Fifty Shades of Grey could have been a much worse film than it turned out to be. Much credit must be given to director Sam Taylor-Johnson and screenwriter Kelly Marcel for managing to make a workable film from such horribly unworkable source material. To say nothing of the problems with its sexual politics, Fifty Shades is at the very least a poorly written novel, so the fact that much of the film’s dialogue doesn’t come off as silly and juvenile is a feat in and of itself. And yet, as the colloquialism goes, you can’t polish a turd. Fifty Shades is still a pretty bad film, but for surprisingly normal reasons given the trappings of its genre.
I won’t dwell on the story, as most people are at least cursorily familiar with it by now, and it honestly doesn’t merit much more inspection. Screenwriter Marcel has managed to pull a bit more character out of leads Anastasia and Christian than the book ever explored, but this mostly comes in the form of self-aware quips at the standard trappings of romantic clichés. At the end of the day, Anastasia is still a cypher on which the target demographic can project themselves, and Christian is supposed to be some idealized form of masculinity, and the film quickly devolves into a billionaire boyfriend fantasy, entirely devoid of character or substance. It’s just generically dull.
And I’m certainly not the first to point out how entirely problematic some key aspects of the Fifty Shades storyline is, though the film version does seem to place at least some effort into making consent and negotiation a visible priority, even if its characters routinely ignore their established boundaries. Even the so-called “kinky” sex scenes are extremely tame, almost laughably so. No, I would say the bigger problem that the film still cannot seem to escape is that the relationship between Anastasia and Christian is classically abusive, as Christian stalks Anastasia, using his wealth and connections to continually pull her back into his life. The film hopes this will come off as charming, but it has some rather frightening subtext that is only made worse by Christian’s insistence that he must be controlling, dominant, and physically violent due to a dark and abusive past. This is the type of escapism that perpetuates real-world abuse, the type of excuse a survivor of domestic violence turns to in order to justify her abuser’s actions. And what is perhaps the most tragic thing is that this isn’t even unusual in romantic fantasy; this instance just happens to be high profile for its BDSM sensationalism, an aspect that is underplayed in the film so as to retain an R rating.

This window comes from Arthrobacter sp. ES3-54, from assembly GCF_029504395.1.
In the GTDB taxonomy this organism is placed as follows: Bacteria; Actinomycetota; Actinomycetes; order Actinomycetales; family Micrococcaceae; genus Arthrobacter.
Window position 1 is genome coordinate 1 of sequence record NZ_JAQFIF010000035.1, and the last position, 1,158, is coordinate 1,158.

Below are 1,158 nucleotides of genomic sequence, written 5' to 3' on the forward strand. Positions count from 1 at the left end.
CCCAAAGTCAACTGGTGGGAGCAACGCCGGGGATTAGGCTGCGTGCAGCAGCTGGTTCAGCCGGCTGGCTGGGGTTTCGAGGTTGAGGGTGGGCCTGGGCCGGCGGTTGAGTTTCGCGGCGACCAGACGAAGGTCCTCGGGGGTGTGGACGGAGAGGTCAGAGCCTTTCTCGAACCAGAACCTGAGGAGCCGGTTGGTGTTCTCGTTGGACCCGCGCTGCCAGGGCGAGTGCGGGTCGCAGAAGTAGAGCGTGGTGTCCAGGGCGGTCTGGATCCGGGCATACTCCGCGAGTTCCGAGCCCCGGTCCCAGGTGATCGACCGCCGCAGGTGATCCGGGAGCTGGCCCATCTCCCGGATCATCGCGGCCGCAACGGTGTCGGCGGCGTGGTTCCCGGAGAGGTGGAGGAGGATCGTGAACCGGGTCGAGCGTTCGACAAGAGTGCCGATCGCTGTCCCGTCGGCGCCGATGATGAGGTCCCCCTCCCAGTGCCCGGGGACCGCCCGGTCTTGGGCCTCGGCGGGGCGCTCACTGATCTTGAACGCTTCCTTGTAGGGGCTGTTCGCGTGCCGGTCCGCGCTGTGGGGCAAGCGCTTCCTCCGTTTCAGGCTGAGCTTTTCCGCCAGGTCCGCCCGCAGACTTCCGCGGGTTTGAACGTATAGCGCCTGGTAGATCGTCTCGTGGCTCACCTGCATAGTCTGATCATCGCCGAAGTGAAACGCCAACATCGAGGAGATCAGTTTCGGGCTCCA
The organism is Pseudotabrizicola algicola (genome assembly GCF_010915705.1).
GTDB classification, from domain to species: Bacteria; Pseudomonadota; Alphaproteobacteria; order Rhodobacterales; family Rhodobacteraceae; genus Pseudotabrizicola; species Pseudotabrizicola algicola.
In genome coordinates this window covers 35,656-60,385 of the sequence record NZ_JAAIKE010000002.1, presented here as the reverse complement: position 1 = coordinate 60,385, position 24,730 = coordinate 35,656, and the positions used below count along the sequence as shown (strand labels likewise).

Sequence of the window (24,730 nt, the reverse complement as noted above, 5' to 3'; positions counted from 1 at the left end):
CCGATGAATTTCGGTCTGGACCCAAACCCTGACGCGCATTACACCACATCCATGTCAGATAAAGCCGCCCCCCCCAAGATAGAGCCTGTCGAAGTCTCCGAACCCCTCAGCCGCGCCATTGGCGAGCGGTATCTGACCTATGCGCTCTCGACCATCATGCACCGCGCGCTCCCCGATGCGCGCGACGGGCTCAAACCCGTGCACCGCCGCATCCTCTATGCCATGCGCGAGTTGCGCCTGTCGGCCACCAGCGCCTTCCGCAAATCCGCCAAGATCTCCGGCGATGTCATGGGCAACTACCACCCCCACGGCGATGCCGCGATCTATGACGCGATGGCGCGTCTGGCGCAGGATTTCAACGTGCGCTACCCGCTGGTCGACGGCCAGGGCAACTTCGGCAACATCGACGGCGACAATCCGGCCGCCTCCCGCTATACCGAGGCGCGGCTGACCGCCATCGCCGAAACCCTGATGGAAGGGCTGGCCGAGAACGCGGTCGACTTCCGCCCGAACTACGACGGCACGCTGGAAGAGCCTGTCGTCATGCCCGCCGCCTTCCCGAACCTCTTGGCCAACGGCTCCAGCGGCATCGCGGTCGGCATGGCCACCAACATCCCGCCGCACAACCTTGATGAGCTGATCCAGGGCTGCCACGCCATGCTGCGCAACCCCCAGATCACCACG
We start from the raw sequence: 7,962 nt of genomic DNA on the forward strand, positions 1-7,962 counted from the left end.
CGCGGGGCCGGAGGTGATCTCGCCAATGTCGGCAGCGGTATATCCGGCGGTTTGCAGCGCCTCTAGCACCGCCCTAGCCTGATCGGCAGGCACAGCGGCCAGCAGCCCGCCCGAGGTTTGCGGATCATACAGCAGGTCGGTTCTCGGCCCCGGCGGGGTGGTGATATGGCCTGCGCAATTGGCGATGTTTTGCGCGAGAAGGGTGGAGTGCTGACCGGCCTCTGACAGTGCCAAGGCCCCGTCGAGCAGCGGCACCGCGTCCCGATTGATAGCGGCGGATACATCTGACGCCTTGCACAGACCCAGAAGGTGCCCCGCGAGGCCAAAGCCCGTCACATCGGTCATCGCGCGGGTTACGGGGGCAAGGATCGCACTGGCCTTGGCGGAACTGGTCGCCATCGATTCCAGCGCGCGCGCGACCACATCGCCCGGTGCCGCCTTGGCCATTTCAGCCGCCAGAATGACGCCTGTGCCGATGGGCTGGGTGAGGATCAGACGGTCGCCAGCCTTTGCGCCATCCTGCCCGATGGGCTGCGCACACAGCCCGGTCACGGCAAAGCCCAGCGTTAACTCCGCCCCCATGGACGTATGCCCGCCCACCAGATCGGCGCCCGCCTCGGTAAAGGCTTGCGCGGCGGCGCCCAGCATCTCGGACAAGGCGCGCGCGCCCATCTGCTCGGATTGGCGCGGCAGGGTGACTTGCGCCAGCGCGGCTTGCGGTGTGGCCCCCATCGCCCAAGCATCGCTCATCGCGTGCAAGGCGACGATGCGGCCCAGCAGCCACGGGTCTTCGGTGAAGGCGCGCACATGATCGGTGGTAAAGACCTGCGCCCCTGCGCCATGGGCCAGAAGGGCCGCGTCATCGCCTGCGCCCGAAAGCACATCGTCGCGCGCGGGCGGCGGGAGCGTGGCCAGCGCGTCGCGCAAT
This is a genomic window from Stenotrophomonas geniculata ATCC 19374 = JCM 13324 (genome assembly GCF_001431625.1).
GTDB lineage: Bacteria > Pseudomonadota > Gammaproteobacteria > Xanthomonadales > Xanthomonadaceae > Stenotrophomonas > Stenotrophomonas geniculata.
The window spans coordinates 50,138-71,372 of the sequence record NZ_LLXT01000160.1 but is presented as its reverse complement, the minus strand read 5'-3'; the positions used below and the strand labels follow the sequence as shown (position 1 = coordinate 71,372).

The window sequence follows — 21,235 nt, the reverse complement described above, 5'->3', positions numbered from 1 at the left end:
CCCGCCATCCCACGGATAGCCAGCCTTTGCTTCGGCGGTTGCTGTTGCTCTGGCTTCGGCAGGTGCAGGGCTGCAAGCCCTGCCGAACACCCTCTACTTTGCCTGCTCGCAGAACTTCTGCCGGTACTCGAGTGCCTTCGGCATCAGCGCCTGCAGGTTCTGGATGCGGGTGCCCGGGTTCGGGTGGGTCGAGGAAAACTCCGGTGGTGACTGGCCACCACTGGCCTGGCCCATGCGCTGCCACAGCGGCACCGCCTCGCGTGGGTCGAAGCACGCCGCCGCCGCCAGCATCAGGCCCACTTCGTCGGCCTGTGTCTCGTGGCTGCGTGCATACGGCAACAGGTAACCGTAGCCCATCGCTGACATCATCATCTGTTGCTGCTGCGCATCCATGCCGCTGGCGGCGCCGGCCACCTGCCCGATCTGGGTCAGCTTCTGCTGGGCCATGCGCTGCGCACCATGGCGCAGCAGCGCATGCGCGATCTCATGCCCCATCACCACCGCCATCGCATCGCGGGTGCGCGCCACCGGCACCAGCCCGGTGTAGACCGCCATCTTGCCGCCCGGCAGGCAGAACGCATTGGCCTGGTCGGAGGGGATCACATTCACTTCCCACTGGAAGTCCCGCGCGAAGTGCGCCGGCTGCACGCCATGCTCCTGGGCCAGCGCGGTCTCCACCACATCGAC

The film ends with Anastasia leaving Christian, as she seemingly ends their relationship and leaves him behind. Director Taylor-Johnson reportedly wanted Anastasia to use the word “red” to prevent Christian from following her, thus signifying that their relationship had crossed an unwanted line. Producers changed the line to “stop” in order to keep the film in line with the novels so that the sequels could also be made. I opt to adopt Taylor-Johnson’s interpretation, as it casts a more tolerable shade on the whole affair. It may not save the film from itself, but it offers closure to a film for which the sequels will not have the benefit of Taylor-Johnson’s restrained guidance. It can only go downhill from here; let’s pretend this franchise ended on a high note.